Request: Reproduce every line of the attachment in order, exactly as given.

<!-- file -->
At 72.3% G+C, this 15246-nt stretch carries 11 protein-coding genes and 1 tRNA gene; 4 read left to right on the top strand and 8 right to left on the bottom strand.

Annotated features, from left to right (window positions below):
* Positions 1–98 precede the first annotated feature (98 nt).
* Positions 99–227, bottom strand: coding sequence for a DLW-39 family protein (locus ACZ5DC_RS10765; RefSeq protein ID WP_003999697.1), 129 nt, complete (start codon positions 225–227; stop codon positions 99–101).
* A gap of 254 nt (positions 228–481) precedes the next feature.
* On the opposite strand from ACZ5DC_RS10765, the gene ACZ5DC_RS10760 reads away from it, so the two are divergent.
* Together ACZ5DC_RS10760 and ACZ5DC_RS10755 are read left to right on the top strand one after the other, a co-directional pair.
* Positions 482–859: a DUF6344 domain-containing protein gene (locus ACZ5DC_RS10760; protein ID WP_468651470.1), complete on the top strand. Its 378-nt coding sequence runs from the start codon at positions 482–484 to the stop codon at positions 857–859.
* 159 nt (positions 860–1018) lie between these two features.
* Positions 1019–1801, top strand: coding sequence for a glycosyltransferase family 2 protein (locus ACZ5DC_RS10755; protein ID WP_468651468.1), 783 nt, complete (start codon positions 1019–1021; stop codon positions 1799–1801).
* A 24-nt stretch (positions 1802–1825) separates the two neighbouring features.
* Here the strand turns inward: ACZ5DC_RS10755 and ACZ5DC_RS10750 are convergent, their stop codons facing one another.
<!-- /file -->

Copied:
At 72.3% G+C, this 15246-nt stretch carries 11 protein-coding genes and 1 tRNA gene; 4 read left to right on the top strand and 8 right to left on the bottom strand.

Annotated features, from left to right (window positions below):
* Positions 1–98 precede the first annotated feature (98 nt).
* Positions 99–227, bottom strand: coding sequence for a DLW-39 family protein (locus ACZ5DC_RS10765; RefSeq protein ID WP_003999697.1), 129 nt, complete (start codon positions 225–227; stop codon positions 99–101).
* A gap of 254 nt (positions 228–481) precedes the next feature.
* On the opposite strand from ACZ5DC_RS10765, the gene ACZ5DC_RS10760 reads away from it, so the two are divergent.
* Together ACZ5DC_RS10760 and ACZ5DC_RS10755 are read left to right on the top strand one after the other, a co-directional pair.
* Positions 482–859: a DUF6344 domain-containing protein gene (locus ACZ5DC_RS10760; protein ID WP_468651470.1), complete on the top strand. Its 378-nt coding sequence runs from the start codon at positions 482–484 to the stop codon at positions 857–859.
* 159 nt (positions 860–1018) lie between these two features.
* Positions 1019–1801, top strand: coding sequence for a glycosyltransferase family 2 protein (locus ACZ5DC_RS10755; protein ID WP_468651468.1), 783 nt, complete (start codon positions 1019–1021; stop codon positions 1799–1801).
* A 24-nt stretch (positions 1802–1825) separates the two neighbouring features.
* Here the strand turns inward: ACZ5DC_RS10755 and ACZ5DC_RS10750 are convergent, their stop codons facing one another.